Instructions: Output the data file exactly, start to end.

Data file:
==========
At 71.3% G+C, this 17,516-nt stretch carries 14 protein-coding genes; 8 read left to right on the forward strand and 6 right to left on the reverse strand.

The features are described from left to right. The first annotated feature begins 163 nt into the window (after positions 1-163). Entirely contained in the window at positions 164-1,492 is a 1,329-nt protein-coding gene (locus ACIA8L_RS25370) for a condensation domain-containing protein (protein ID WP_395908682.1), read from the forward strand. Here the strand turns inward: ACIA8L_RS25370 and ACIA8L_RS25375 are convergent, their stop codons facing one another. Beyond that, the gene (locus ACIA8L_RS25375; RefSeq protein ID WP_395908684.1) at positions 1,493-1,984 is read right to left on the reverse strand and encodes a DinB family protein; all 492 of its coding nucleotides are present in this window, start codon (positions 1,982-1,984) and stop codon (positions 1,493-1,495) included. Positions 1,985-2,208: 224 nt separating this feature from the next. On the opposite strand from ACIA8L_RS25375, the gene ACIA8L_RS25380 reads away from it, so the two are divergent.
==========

At 71.3% G+C, this 17,516-nt stretch carries 14 protein-coding genes; 8 read left to right on the forward strand and 6 right to left on the reverse strand.

The features are described from left to right. The first annotated feature begins 163 nt into the window (after positions 1-163). Entirely contained in the window at positions 164-1,492 is a 1,329-nt protein-coding gene (locus ACIA8L_RS25370) for a condensation domain-containing protein (protein ID WP_395908682.1), read from the forward strand. Here the strand turns inward: ACIA8L_RS25370 and ACIA8L_RS25375 are convergent, their stop codons facing one another. Beyond that, the gene (locus ACIA8L_RS25375; RefSeq protein ID WP_395908684.1) at positions 1,493-1,984 is read right to left on the reverse strand and encodes a DinB family protein; all 492 of its coding nucleotides are present in this window, start codon (positions 1,982-1,984) and stop codon (positions 1,493-1,495) included. Positions 1,985-2,208: 224 nt separating this feature from the next. On the opposite strand from ACIA8L_RS25375, the gene ACIA8L_RS25380 reads away from it, so the two are divergent.